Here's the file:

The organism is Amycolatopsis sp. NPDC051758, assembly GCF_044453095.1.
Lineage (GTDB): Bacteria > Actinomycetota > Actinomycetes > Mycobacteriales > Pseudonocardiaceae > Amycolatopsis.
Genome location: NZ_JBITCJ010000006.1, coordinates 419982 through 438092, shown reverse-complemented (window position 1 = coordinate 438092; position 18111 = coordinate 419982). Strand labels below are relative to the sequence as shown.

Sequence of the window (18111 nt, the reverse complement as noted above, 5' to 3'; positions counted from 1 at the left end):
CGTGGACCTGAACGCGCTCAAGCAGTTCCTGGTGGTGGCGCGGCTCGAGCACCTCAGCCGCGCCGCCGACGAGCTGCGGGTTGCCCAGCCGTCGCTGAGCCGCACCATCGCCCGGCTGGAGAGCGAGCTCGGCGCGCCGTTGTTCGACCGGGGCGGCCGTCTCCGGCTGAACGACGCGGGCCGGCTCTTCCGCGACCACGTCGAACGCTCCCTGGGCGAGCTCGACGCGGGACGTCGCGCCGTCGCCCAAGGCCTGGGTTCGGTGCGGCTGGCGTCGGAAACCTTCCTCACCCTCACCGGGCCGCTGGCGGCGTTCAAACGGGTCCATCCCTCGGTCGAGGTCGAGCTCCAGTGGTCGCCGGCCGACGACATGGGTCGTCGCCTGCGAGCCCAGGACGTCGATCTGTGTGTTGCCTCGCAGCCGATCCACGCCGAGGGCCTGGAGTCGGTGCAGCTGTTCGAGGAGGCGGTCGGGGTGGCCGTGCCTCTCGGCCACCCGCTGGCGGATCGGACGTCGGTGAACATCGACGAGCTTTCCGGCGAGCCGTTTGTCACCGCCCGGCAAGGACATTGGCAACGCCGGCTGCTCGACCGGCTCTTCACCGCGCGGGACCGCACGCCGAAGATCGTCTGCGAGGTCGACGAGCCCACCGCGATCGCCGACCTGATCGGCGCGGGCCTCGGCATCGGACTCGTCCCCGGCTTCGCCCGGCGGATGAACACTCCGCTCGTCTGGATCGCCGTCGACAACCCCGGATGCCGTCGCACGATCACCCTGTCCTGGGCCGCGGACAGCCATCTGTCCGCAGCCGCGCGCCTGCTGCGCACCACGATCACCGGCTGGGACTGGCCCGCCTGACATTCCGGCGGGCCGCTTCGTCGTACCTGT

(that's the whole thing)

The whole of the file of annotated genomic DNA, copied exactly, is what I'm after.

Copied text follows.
The organism is Amycolatopsis sp. NPDC051758, assembly GCF_044453095.1.
Lineage (GTDB): Bacteria > Actinomycetota > Actinomycetes > Mycobacteriales > Pseudonocardiaceae > Amycolatopsis.
Genome location: NZ_JBITCJ010000006.1, coordinates 419982 through 438092, shown reverse-complemented (window position 1 = coordinate 438092; position 18111 = coordinate 419982). Strand labels below are relative to the sequence as shown.

Sequence of the window (18111 nt, the reverse complement as noted above, 5' to 3'; positions counted from 1 at the left end):
CGTGGACCTGAACGCGCTCAAGCAGTTCCTGGTGGTGGCGCGGCTCGAGCACCTCAGCCGCGCCGCCGACGAGCTGCGGGTTGCCCAGCCGTCGCTGAGCCGCACCATCGCCCGGCTGGAGAGCGAGCTCGGCGCGCCGTTGTTCGACCGGGGCGGCCGTCTCCGGCTGAACGACGCGGGCCGGCTCTTCCGCGACCACGTCGAACGCTCCCTGGGCGAGCTCGACGCGGGACGTCGCGCCGTCGCCCAAGGCCTGGGTTCGGTGCGGCTGGCGTCGGAAACCTTCCTCACCCTCACCGGGCCGCTGGCGGCGTTCAAACGGGTCCATCCCTCGGTCGAGGTCGAGCTCCAGTGGTCGCCGGCCGACGACATGGGTCGTCGCCTGCGAGCCCAGGACGTCGATCTGTGTGTTGCCTCGCAGCCGATCCACGCCGAGGGCCTGGAGTCGGTGCAGCTGTTCGAGGAGGCGGTCGGGGTGGCCGTGCCTCTCGGCCACCCGCTGGCGGATCGGACGTCGGTGAACATCGACGAGCTTTCCGGCGAGCCGTTTGTCACCGCCCGGCAAGGACATTGGCAACGCCGGCTGCTCGACCGGCTCTTCACCGCGCGGGACCGCACGCCGAAGATCGTCTGCGAGGTCGACGAGCCCACCGCGATCGCCGACCTGATCGGCGCGGGCCTCGGCATCGGACTCGTCCCCGGCTTCGCCCGGCGGATGAACACTCCGCTCGTCTGGATCGCCGTCGACAACCCCGGATGCCGTCGCACGATCACCCTGTCCTGGGCCGCGGACAGCCATCTGTCCGCAGCCGCGCGCCTGCTGCGCACCACGATCACCGGCTGGGACTGGCCCGCCTGACATTCCGGCGGGCCGCTTCGTCGTACCTGT